It ain’t easy defending a column as bad as David Brooks’s yesterday. Reihan Salam tries, and his entry is squarely in that odd category of contrarianism, “if we imagine the column being criticized was making a much different argument than it actually was, it would be much better:”
The column has prompted an ungenerous and largely uncomprehending response from people who are attacking David as a hypocrite, and worse. But you’ll notice, if you know how to read, that Brooks isn’t endorsing draconian legal penalties for marijuana use. Rather, he is suggesting that legalization as such might not be the best way forward. Though I imagine I don’t agree with Brooks in every respect on this issue, I think his bottom line is correct. The goal of marijuana regulation, and the goal of alcohol regulation and casino regulation and the regulation various other vices, ought to be striking a balance between protecting individual freedom while also protecting vulnerable people from making choices that can irreparably damage their lives and the lives of those closest to them.
It should hardly be surprising that Brooks’ column has become the object of the latest two minutes hate. Last I checked, 65 percent of Americans born after 1981 favor marijuana legalization, which makes favoring it an entirely unremarkable and uncontroversial position, and a good way for those of us born before 1981 to seem “down with the youth.” So we lecture him about his thoughtlessness, and the human consequences of marijuana prohibition, as if Brooks had never considered the ways in which the enforcement of drug laws interacts with racial and other inequalities.
Well, I can read perfectly well, and this doesn’t make any sense as a defense of what Brooks actually wrote:
- The core argument of the first paragraph is just a flat non-sequitur. Contrary to the implication, “legalization” doesn’t require that marijuana be unregulated or untaxed, and more to the point that’s not how actual decriminalization regimes have proceeded. In arguing against decriminalization, Brooks must be defending criminal penalties, not regulations or taxes that deter or constrain use. He wasn’t arguing about how a legalization regime should be properly executed; he was arguing against legalization.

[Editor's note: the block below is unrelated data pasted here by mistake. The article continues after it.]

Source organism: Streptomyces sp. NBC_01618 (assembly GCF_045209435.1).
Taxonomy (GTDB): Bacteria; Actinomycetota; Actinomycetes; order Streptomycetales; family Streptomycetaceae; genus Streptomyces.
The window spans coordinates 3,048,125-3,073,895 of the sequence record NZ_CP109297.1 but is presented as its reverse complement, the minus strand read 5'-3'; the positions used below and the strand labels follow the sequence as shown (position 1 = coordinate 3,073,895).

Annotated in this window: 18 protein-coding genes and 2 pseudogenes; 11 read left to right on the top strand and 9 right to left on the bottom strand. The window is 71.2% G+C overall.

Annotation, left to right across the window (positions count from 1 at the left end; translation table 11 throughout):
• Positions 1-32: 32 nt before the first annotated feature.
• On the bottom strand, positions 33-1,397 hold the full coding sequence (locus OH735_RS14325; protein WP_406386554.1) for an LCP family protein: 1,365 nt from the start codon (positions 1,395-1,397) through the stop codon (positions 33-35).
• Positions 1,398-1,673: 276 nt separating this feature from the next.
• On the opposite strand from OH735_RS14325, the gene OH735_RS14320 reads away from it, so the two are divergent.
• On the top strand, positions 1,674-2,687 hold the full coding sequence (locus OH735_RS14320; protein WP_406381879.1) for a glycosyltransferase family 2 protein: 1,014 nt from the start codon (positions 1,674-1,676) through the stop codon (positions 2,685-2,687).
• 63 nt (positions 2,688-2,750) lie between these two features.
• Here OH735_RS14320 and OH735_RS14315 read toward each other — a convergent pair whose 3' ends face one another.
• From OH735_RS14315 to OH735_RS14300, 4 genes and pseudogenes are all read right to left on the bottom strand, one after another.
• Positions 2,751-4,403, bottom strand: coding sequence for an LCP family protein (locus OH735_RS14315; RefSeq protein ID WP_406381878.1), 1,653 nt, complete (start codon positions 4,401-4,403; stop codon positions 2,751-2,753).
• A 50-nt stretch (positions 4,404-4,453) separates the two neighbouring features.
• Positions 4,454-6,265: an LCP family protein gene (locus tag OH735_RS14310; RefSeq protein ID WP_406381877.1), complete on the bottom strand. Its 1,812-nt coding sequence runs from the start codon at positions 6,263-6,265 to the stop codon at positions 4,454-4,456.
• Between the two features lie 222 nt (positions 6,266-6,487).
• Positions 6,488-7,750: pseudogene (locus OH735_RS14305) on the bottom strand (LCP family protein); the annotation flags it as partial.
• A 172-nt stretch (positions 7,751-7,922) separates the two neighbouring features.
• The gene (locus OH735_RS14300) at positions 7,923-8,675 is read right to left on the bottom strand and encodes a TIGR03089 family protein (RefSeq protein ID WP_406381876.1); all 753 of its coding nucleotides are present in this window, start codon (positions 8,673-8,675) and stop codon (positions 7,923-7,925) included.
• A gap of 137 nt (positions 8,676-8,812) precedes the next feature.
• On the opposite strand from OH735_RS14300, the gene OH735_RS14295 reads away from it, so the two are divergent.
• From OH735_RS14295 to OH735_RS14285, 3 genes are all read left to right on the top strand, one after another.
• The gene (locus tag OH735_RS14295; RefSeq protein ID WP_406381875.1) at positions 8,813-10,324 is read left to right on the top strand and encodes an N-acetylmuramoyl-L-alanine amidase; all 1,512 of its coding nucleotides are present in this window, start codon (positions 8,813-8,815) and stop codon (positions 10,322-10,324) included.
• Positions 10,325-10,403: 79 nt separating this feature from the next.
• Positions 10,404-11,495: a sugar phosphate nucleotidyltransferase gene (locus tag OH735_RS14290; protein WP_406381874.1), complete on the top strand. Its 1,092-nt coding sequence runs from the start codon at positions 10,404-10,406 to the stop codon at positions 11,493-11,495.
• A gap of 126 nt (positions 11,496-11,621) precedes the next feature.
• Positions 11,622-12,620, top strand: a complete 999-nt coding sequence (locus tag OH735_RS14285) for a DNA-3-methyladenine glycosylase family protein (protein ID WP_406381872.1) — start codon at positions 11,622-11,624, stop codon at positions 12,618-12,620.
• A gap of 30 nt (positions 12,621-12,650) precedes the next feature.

- So, considering Salam’s assertion that “Brooks isn’t endorsing draconian legal penalties for marijuana use,” the word “draconian” must be doing a lot of work. The problem is that for an offense this trivial, any criminal punishment constitutes an effectively “draconian” penalty. A 30-day prison sentence and a criminal record is enough to very substantially affect the life prospects of a young person. In arguing against legalization, Brooks is ipso facto arguing for legal penalties that exceed the crime. (And while he might not favor, say, arbitrary civil forfeiture, as long as criminal penalties remain on the books it’s going to happen whether Brooks likes it or not, and this something that really has to be taken into account.)
- Has Brooks spent a significant amount of time pondering “the ways in which the enforcement of drug laws interacts with racial and other inequalities”? I have no idea. I can only judge him on what he writes. And what he’s written is a not-very-tightly-argued 800 words defending the maintenance of criminal penalties against users of marijuana without a moment’s consideration of the massive racial inequities inherent in the way these sanctions will be enforced. Even worse, the defense of this arbitrary and racially inegalitarian regime of sanctions involves not a concrete public purpose but some poor-man’s-Allan Bloom (if such a thing is even possible) hand-waving about how people need to be nudged in the direction of actions Brooks considers more noble uses of one’s leisure time. For Brooks to publicly oppose decriminalizing marijuana, for these reasons, without even bothering to engage with the fact that his criminal-law-backed aesthetic gestures will result in destroyed lives only for people much less privileged than he is appalling, however carefully he’s considered these issues in his private life.